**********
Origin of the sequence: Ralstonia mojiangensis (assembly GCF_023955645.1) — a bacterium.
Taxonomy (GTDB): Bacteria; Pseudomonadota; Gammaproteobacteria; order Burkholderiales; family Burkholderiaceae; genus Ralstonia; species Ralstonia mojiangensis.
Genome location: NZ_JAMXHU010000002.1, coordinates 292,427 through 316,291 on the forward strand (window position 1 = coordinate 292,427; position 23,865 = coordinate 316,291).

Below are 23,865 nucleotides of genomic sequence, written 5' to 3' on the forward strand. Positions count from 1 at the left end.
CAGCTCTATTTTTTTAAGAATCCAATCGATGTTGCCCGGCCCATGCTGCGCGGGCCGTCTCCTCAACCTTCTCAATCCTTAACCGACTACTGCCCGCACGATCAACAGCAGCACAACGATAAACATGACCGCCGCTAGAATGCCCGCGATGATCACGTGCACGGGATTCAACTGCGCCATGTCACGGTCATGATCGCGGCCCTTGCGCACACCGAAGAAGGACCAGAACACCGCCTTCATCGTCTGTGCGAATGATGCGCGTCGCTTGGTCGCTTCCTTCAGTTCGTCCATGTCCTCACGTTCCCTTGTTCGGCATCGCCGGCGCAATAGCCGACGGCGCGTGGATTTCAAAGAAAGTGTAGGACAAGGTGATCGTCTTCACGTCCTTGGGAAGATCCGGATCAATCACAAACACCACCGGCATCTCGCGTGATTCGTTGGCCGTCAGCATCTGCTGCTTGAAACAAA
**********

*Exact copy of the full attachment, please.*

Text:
Origin of the sequence: Ralstonia mojiangensis (assembly GCF_023955645.1) — a bacterium.
Taxonomy (GTDB): Bacteria; Pseudomonadota; Gammaproteobacteria; order Burkholderiales; family Burkholderiaceae; genus Ralstonia; species Ralstonia mojiangensis.
Genome location: NZ_JAMXHU010000002.1, coordinates 292,427 through 316,291 on the forward strand (window position 1 = coordinate 292,427; position 23,865 = coordinate 316,291).

Below are 23,865 nucleotides of genomic sequence, written 5' to 3' on the forward strand. Positions count from 1 at the left end.
CAGCTCTATTTTTTTAAGAATCCAATCGATGTTGCCCGGCCCATGCTGCGCGGGCCGTCTCCTCAACCTTCTCAATCCTTAACCGACTACTGCCCGCACGATCAACAGCAGCACAACGATAAACATGACCGCCGCTAGAATGCCCGCGATGATCACGTGCACGGGATTCAACTGCGCCATGTCACGGTCATGATCGCGGCCCTTGCGCACACCGAAGAAGGACCAGAACACCGCCTTCATCGTCTGTGCGAATGATGCGCGTCGCTTGGTCGCTTCCTTCAGTTCGTCCATGTCCTCACGTTCCCTTGTTCGGCATCGCCGGCGCAATAGCCGACGGCGCGTGGATTTCAAAGAAAGTGTAGGACAAGGTGATCGTCTTCACGTCCTTGGGAAGATCCGGATCAATCACAAACACCACCGGCATCTCGCGTGATTCGTTGGCCGTCAGCATCTGCTGCTTGAAACAAA